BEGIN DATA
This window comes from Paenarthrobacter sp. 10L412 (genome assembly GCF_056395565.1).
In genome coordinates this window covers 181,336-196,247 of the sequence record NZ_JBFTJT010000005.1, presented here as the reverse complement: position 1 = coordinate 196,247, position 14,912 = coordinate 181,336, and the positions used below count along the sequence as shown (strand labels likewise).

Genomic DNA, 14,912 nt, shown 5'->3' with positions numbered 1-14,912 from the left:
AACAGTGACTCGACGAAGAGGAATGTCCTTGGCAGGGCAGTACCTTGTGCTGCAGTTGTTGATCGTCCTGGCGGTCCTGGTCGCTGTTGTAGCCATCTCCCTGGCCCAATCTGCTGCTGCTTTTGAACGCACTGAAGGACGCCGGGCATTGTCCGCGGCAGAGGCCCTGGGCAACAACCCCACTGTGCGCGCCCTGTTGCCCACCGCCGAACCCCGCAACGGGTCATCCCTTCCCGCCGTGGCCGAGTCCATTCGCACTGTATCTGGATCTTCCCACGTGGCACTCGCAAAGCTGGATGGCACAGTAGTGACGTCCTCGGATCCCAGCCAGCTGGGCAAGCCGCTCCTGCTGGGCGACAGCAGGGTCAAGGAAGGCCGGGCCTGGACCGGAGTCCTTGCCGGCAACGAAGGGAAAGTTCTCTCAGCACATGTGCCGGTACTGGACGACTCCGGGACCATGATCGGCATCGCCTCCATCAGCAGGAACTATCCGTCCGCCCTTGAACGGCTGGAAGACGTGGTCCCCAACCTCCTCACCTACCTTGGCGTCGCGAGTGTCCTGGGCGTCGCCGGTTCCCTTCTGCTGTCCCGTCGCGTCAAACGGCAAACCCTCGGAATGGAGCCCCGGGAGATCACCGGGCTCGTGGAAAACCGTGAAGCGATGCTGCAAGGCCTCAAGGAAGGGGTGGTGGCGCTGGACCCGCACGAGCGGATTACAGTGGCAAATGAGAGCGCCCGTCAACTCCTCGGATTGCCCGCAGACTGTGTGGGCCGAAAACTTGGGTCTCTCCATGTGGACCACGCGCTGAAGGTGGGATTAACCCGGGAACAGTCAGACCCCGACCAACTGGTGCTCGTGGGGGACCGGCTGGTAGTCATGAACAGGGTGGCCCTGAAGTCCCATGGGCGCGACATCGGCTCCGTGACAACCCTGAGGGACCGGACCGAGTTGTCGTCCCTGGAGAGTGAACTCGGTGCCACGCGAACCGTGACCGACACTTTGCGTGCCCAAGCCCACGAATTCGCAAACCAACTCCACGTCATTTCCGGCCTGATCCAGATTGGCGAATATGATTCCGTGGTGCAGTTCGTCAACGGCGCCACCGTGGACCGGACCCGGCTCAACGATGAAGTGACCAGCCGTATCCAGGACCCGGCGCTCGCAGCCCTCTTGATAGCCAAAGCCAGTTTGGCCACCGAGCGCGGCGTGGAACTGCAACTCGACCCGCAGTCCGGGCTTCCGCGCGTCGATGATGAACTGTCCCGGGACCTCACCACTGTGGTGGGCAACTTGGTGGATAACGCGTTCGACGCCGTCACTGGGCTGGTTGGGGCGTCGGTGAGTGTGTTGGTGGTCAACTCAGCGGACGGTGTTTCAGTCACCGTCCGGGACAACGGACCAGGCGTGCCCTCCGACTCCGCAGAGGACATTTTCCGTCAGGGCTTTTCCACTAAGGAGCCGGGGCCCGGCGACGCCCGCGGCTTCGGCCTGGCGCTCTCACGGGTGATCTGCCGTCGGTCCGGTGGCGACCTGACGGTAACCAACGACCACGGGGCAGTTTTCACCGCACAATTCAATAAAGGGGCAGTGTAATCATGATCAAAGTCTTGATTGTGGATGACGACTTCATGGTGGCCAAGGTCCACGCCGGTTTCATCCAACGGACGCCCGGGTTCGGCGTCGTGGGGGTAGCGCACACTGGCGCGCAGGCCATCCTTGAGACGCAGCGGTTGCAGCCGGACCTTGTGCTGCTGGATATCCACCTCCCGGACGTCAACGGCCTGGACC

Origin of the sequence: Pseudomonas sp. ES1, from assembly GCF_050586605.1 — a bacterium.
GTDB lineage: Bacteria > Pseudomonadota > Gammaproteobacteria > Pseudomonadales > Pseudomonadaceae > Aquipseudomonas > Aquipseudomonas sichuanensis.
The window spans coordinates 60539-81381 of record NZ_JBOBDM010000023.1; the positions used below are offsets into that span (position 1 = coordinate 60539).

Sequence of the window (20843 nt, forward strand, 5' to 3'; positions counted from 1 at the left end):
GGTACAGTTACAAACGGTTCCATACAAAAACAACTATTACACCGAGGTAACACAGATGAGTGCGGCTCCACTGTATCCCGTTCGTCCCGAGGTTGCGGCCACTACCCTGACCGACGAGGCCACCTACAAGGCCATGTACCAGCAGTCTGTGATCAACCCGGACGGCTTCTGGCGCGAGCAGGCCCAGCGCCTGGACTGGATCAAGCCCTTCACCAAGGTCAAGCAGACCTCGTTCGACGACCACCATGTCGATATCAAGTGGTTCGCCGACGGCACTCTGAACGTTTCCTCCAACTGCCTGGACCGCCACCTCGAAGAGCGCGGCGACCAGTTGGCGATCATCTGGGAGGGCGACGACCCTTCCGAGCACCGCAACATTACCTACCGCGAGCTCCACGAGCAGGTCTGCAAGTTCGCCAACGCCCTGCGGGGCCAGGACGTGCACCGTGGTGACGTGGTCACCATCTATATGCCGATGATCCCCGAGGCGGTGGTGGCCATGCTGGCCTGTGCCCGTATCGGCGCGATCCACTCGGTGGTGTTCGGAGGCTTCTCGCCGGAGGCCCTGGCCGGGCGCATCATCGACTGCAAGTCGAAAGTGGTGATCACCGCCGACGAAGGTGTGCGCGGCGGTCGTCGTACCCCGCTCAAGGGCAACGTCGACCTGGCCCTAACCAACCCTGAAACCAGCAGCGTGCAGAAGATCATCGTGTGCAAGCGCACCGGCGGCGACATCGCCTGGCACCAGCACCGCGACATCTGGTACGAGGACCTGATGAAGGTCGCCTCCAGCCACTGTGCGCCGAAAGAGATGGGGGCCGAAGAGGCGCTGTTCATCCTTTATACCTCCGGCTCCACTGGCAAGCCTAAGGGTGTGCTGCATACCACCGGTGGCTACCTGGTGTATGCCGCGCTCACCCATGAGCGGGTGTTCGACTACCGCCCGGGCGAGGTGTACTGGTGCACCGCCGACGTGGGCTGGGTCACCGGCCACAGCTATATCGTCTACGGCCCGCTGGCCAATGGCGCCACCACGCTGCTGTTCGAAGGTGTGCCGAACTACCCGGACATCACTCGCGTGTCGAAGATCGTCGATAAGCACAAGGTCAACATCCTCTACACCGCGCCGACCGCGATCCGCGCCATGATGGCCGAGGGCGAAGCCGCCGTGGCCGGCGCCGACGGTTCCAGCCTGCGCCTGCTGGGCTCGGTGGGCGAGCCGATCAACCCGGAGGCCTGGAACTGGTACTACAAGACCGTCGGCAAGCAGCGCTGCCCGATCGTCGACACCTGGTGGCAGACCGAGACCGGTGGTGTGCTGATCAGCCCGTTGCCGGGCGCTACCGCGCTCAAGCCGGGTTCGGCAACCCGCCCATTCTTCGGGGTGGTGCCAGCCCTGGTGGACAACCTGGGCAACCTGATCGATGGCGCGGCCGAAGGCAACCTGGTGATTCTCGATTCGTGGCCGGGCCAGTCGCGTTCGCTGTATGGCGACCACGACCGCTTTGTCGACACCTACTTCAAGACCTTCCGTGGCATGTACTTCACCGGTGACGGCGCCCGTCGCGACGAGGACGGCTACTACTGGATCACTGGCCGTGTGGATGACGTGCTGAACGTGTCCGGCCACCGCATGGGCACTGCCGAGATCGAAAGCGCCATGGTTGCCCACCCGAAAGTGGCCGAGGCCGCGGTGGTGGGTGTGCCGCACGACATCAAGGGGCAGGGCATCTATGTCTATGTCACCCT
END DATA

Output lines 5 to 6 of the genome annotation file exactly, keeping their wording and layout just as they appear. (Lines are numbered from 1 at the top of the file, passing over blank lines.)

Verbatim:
Origin of the sequence: Pseudomonas sp. ES1, from assembly GCF_050586605.1 — a bacterium.
GTDB lineage: Bacteria > Pseudomonadota > Gammaproteobacteria > Pseudomonadales > Pseudomonadaceae > Aquipseudomonas > Aquipseudomonas sichuanensis.